In Trishul, the heroines Geeta (Raakhee) and Sheetal (Hema Malini) have their individual personalities, being neither subservient to nor dependent on the heroes. Kaala Patthar, a film about a man’s cowardice and redemption (the story is partly based on Dhanbad’s Chasnala Colliery tragedy in 1975 that killed 372 miners and on Joseph Conrad’s Lord Jim), did find space for characters such as Anita (Parveen Babi), a photo-journalist investigating the conditions of coal miners, Dr Sudha Sen (Raakhee), who serves the mining colony, and the street vendor Channo (Neetu Singh). Nisha (Raakhee), a single woman and successful professional in Doosra Aadmi  (1977), falls in love with a much younger, married man who resembles her late beloved.

Significantly, most of these characters were created by Salim–Javed, whose iconic creation in Sholay  – the loud-mouthed tangewali Basanti (Hema Malini) – was a departure from the stereotypical village belle. Earning her own keep, she certainly does not believe that women should be seen and not heard, and does not surrender to her fate, choosing to fight instead. Hema Malini, dubbed the ‘Dream Girl’, was one of the rare heroines who pulled off action scenes in films such as Seeta Aur Geeta  (1972) and Paraya Dhan  (1971) in which the heroes occupy the usually feminine passive space.

Films in which the women not only take control of their life and their space but are active participants in the fight against the system are rare. Usually, the heroines either hold the hero back or garland and send him off to the battleground. There were rare examples, such as some roles essayed by Asha Parekh, which often broke away from the stereotype. In Aan Milo Sajna  (1970), the lead character pretends to be betrothed to the villain but falls in love with the hero and actively pursues him, complete with an eve- or rather Adam-teaser of a song: ‘Palat meri jaan’. It is the hero who is suspected of immoral behavior and has to prove himself to the heroine – a reversal of Sita’s taint.”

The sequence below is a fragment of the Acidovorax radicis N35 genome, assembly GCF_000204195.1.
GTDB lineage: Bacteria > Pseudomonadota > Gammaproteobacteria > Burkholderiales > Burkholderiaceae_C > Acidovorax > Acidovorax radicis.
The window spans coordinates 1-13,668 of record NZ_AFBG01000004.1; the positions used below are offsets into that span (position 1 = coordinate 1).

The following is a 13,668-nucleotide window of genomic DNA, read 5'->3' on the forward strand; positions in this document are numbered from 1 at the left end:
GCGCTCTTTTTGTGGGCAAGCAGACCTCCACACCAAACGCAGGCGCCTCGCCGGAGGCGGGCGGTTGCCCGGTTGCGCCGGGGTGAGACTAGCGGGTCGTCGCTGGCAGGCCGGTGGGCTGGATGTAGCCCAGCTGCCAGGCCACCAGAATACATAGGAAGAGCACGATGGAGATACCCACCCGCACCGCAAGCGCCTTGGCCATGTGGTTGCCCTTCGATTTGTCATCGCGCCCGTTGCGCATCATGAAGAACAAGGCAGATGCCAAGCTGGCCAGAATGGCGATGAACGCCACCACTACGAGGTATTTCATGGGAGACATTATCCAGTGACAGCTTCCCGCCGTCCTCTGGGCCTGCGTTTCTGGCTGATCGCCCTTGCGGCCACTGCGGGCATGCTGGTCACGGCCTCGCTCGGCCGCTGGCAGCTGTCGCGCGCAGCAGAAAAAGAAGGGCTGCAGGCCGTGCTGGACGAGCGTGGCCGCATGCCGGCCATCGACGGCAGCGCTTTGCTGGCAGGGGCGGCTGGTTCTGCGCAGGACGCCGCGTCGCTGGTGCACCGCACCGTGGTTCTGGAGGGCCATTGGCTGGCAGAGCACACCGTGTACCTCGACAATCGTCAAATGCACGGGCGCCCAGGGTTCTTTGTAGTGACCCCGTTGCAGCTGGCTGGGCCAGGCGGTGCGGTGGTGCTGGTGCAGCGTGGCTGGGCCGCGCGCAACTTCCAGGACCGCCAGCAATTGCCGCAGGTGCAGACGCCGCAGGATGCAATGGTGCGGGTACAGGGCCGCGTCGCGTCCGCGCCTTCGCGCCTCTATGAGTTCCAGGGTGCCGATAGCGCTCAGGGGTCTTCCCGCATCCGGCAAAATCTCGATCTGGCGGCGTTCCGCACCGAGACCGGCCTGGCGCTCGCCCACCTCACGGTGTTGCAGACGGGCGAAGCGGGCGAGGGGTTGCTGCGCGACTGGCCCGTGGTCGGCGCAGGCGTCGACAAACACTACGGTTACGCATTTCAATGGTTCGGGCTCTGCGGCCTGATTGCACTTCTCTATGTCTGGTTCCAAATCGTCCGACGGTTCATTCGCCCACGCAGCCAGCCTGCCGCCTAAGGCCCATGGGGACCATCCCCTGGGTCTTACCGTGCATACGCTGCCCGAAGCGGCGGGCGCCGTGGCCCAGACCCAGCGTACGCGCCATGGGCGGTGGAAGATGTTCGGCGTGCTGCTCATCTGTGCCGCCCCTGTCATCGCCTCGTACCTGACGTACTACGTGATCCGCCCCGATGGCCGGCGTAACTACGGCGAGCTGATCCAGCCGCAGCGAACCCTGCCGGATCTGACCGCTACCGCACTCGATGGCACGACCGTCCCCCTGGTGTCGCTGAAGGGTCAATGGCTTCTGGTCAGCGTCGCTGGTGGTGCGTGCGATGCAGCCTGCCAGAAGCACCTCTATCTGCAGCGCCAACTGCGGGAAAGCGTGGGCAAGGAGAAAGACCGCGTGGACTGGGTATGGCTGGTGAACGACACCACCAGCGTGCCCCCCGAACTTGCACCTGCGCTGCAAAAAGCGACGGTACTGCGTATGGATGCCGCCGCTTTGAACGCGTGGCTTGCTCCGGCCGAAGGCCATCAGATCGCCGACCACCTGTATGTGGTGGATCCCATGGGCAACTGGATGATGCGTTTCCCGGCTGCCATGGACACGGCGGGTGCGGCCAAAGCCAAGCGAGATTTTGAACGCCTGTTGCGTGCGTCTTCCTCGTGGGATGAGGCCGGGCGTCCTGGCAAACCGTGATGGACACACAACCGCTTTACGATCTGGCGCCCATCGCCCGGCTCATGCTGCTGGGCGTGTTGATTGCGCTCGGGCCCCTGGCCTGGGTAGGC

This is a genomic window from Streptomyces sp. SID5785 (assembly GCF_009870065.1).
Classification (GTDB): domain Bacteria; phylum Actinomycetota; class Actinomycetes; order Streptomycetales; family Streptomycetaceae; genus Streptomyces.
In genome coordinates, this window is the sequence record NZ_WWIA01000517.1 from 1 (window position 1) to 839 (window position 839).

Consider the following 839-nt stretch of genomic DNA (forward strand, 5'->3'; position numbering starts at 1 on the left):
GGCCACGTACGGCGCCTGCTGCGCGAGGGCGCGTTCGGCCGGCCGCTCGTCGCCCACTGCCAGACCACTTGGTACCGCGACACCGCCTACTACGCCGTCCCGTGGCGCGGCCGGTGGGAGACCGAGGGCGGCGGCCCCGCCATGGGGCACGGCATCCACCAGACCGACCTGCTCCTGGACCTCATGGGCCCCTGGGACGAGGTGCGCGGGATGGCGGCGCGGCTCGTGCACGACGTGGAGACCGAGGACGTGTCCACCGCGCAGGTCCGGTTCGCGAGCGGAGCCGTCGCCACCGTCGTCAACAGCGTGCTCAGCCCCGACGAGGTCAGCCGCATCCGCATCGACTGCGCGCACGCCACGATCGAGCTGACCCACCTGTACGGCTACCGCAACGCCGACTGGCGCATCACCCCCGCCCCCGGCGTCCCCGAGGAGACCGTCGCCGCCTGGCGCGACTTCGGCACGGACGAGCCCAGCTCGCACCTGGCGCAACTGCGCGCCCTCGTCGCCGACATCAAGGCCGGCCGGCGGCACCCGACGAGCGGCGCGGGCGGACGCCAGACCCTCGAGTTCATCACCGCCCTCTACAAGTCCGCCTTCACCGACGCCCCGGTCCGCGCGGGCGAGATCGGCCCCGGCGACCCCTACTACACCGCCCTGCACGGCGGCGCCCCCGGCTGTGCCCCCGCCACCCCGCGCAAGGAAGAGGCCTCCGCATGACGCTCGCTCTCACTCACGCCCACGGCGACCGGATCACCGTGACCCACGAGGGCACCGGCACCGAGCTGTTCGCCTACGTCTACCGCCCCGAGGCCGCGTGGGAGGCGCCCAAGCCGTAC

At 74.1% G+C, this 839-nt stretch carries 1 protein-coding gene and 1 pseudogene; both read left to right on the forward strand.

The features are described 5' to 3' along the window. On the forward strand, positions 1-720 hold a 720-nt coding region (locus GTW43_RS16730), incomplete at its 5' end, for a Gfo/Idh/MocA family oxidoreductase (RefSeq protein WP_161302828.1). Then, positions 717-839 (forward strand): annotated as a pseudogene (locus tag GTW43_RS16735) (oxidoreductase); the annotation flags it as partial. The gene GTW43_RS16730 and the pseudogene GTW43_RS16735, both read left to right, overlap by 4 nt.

DETAILS : Written by Bhawana Somaaya, Jigna Kothari and Supriya Madangarli.

Publishing Date: 2012.  Publisher: Harper Collins.  Number of Pages: 272. Language: English. Price – Rs 299

We will be reviewing the book soon. If you are interested, you can order it from Flipkart here or from Infibeam here.

Comments
  1. las artes says:

    It’s been a long hundred years since Dadasaheb Phalke had to settle for a man to play the heroine in India’s first feature film, Raja Harishchandra (1913) – and women in Hindi cinema have come a long way since then. Mother Maiden Mistress documents that journey: from a time in which cinema was considered a profession beneath the dignity of ‘respectable’ women to an era when women actors are icons and idols. Bhawana Somaaya, Jigna Kothari and Supriya Madangarli sift through six decades of history, bringing to life the women that peopled cinema and the popular imagination, and shaped fashion and culture. Contemporary readers will also find here a nuanced historical perspective – of the social milieu of the time, of the nation and of Hindi cinema itself. Also riveting are the first-person narratives of a leading actress from each decade – Waheeda Rehman, Asha Parekh, Hema Malini, Shabana Azmi, Madhuri Dixit and Rani Mukerji – all close-up examinations of how some of the iconic characters of Hindi cinema came to be. At once a guide, an archive and a cracking good read, the book records and reviews the woman in Hindi cinema – the mythical, the Sati-Savitri, the rebel, the avant-garde and the contemporary. In a journey through six decades of cinema, seemingly, the more things have changed, the more they have remained the same.